The Supreme Court has officially begun the hearing of appeals filed by the Peoples Democratic Party (PDP), Labour Party (LP), and Allied Peoples Movement (APM), all aimed at challenging the validity of President Bola Tinubu’s election.
Heading the panel of seven justices is Justice Inyang Okoro, who is joined by Justice Helen Ogunwumiju, Justice Ibrahim Saulawa, Justice Adamu Jauro, Justice Tijani Abubakar, Justice Emmanuel Agim, and Justice Lawal Garba.
Prominent figures in attendance include Abdullahi Ganduje, the National Chairman of the All Progressives Congress (APC); Julius Abure, the LP chairman; Femi Gbajabiamila, Chief of Staff to the President; Nuhu Ribadu, the National Security Adviser (NSA), and several other party members.
The central focus of the Supreme Court hearing is the motion presented by Atiku Abubakar, the PDP’s presidential candidate, in which he seeks to introduce fresh evidence supporting his claim that President Tinubu submitted a forged certificate to the Independent National Electoral Commission (INEC).
Addressing the court on Monday, Chris Uche, Atiku Abubakar’s counsel, emphasized the gravity and constitutional significance of the certificate issue. He argued that the Supreme Court should consider the fresh evidence rather than invoking technicalities, asserting that the court has a duty to examine the certificate and make a decision.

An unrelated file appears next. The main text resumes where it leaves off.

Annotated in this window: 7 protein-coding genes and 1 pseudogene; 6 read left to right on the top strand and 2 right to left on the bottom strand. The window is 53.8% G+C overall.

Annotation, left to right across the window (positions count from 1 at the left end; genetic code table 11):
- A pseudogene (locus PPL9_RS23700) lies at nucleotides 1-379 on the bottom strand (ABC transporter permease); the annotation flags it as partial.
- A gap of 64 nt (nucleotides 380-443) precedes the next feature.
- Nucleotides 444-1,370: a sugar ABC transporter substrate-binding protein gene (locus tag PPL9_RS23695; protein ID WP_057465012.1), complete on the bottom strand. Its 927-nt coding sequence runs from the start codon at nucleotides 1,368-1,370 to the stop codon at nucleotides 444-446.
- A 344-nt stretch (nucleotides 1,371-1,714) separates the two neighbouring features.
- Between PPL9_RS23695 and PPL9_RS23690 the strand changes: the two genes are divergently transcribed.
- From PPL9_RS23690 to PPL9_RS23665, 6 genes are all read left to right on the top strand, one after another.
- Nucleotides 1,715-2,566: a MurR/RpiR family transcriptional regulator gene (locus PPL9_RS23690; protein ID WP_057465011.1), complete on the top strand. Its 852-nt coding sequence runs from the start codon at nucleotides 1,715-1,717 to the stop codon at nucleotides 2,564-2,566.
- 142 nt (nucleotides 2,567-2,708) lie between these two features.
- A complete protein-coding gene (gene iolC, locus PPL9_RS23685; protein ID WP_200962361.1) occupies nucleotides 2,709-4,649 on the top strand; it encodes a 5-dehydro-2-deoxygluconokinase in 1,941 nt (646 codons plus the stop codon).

Justice Inyang Okoro queried whether the Supreme Court should rely on the Electoral Act or the Constitution. Uche contended that the issue was fundamentally constitutional, requiring the court’s examination.
Justice Emmanuel Agim sought clarification on the nature of Atiku’s fresh documents and whether the testimony by the Chicago State University (CSU) Registrar was conducted in a court.
Regarding the conflicting letters from CSU, Justice Okoro noted the need for proof beyond reasonable doubt in criminal matters and asked Uche which letter the court should rely on. Uche referred to a letter issued to Michael Enahoro-Ebah, a lawyer who testified for Atiku, as supporting evidence.
INEC’s lawyer, Abubakar Mahmoud, urged the Supreme Court to dismiss Atiku’s application to introduce Tinubu’s academic records, while Wole Olanikpekun, counsel to President Bola Tinubu, asserted that fresh evidence is inadmissible at this point. Olanikpekun argued that CSU depositions are dormant until the deponent testifies in court, and he raised concerns about the 180-day statutory period for election petitions.
Akin Olujinmi, representing the APC, also contended that Atiku’s application lacks merit, asserting that documents cannot be introduced into the Supreme Court without first being presented at the trial court. Olujinmi emphasized that the burden lies with Atiku to justify the admission of fresh evidence.
The court temporarily adjourned and is scheduled to reconvene in five minutes.